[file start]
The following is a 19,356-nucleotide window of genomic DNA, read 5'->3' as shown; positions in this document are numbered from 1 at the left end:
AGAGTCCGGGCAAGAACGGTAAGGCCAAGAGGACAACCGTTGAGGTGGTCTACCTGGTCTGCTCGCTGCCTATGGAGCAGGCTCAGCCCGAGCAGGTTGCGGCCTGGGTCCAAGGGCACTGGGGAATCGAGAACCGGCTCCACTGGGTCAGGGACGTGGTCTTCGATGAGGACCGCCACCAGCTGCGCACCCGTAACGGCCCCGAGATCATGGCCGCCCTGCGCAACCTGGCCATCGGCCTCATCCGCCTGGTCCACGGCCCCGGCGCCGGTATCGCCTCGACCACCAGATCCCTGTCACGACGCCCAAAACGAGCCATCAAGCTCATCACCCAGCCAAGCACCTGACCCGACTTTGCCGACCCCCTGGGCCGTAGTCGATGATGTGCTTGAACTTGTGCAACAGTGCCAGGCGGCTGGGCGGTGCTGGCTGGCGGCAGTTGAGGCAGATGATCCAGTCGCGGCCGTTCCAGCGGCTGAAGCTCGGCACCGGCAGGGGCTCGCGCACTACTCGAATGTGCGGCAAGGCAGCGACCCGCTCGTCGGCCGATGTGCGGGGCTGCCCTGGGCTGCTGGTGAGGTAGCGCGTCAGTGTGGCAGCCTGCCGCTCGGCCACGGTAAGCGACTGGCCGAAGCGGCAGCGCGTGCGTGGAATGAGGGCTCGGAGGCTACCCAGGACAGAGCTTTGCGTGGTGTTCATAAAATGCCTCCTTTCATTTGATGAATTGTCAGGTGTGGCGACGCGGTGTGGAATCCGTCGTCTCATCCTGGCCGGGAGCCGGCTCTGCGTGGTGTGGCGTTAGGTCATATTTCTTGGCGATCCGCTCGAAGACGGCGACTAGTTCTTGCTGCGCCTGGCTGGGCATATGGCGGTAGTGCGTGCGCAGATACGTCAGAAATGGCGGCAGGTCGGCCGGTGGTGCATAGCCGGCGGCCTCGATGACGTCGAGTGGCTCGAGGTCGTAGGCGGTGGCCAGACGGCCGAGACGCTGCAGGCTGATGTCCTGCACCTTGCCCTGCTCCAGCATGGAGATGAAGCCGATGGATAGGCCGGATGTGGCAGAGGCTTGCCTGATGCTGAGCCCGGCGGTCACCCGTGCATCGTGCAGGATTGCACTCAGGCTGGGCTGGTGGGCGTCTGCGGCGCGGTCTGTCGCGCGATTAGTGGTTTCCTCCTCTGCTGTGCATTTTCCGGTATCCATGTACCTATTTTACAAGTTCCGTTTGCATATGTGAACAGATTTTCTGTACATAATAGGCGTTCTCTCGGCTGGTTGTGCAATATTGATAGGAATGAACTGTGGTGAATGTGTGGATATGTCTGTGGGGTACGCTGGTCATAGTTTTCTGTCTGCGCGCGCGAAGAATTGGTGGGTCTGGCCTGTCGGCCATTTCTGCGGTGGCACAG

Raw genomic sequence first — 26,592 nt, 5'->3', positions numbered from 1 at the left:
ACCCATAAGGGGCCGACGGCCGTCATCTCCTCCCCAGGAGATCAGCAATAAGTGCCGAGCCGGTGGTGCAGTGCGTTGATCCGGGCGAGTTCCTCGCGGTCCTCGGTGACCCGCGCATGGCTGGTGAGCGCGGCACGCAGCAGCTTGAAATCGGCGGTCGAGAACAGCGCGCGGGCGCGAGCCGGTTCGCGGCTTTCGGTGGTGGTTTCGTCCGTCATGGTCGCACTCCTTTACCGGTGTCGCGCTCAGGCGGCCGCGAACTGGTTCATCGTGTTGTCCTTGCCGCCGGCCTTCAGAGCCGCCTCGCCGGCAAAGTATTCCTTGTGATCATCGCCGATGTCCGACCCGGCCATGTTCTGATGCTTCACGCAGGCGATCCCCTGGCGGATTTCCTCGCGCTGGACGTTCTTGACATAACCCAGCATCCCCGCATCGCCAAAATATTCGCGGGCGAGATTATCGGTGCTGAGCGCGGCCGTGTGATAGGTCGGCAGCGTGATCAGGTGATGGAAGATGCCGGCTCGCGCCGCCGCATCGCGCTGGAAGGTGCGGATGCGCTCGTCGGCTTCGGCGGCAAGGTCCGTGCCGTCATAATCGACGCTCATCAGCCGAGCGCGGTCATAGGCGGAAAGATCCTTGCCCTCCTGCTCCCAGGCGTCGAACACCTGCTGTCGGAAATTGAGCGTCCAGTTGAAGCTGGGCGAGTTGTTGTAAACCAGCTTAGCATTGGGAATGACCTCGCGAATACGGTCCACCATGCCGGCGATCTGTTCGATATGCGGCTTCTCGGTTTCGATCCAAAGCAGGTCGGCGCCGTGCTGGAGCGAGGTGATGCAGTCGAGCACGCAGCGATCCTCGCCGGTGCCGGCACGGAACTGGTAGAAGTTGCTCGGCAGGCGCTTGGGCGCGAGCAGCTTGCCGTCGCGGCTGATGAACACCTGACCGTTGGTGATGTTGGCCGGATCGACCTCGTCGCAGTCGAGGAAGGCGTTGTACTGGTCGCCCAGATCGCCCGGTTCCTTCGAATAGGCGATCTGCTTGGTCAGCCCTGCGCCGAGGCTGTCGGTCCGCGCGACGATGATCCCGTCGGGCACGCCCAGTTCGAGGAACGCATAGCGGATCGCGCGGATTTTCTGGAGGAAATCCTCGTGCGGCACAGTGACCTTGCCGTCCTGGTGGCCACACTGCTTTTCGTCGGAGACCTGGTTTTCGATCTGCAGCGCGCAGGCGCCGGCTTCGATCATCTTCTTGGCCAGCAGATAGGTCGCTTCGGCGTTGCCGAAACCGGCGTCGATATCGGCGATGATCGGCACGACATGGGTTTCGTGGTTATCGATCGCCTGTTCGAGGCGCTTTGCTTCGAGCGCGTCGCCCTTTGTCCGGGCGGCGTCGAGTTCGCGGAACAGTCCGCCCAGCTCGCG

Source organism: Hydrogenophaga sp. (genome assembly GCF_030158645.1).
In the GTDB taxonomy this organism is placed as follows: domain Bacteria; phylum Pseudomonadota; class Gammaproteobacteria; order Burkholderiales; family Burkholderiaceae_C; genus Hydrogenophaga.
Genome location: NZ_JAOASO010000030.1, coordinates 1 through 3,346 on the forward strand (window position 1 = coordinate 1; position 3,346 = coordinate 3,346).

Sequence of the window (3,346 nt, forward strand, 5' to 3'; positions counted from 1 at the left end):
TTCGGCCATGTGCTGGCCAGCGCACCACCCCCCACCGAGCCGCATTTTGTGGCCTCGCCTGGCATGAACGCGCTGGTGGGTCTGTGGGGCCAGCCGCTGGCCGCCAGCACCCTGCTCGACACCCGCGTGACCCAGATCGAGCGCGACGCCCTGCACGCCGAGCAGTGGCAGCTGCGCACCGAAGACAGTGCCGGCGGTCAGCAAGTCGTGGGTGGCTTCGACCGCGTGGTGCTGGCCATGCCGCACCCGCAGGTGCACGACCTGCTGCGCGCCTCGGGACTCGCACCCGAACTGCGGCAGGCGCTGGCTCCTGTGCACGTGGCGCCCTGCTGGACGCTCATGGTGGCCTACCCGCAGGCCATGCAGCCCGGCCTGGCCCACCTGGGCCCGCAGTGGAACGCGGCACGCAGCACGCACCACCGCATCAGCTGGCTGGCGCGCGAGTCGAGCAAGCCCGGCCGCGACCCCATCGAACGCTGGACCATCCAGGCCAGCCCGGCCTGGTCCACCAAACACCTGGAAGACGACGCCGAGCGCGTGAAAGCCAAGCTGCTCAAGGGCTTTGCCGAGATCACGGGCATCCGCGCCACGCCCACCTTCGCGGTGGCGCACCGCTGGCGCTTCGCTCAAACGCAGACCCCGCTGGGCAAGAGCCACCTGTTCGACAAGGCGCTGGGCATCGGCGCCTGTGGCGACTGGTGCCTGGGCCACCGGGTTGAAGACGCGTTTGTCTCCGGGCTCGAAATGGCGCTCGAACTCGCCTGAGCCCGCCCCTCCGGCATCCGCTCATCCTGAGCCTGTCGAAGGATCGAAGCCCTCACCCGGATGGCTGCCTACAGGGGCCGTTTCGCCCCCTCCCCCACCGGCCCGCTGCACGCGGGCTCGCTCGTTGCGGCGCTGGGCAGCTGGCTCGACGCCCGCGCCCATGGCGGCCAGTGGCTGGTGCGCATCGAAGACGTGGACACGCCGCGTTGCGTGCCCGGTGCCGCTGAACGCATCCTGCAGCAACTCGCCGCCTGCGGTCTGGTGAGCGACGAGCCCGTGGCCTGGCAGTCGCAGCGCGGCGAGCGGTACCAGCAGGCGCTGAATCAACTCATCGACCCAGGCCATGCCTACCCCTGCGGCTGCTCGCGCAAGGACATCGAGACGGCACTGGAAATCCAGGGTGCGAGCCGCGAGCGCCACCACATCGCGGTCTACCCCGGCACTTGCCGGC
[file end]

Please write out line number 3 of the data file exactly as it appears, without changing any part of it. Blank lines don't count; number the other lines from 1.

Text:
Raw genomic sequence first — 26,592 nt, 5'->3', positions numbered from 1 at the left: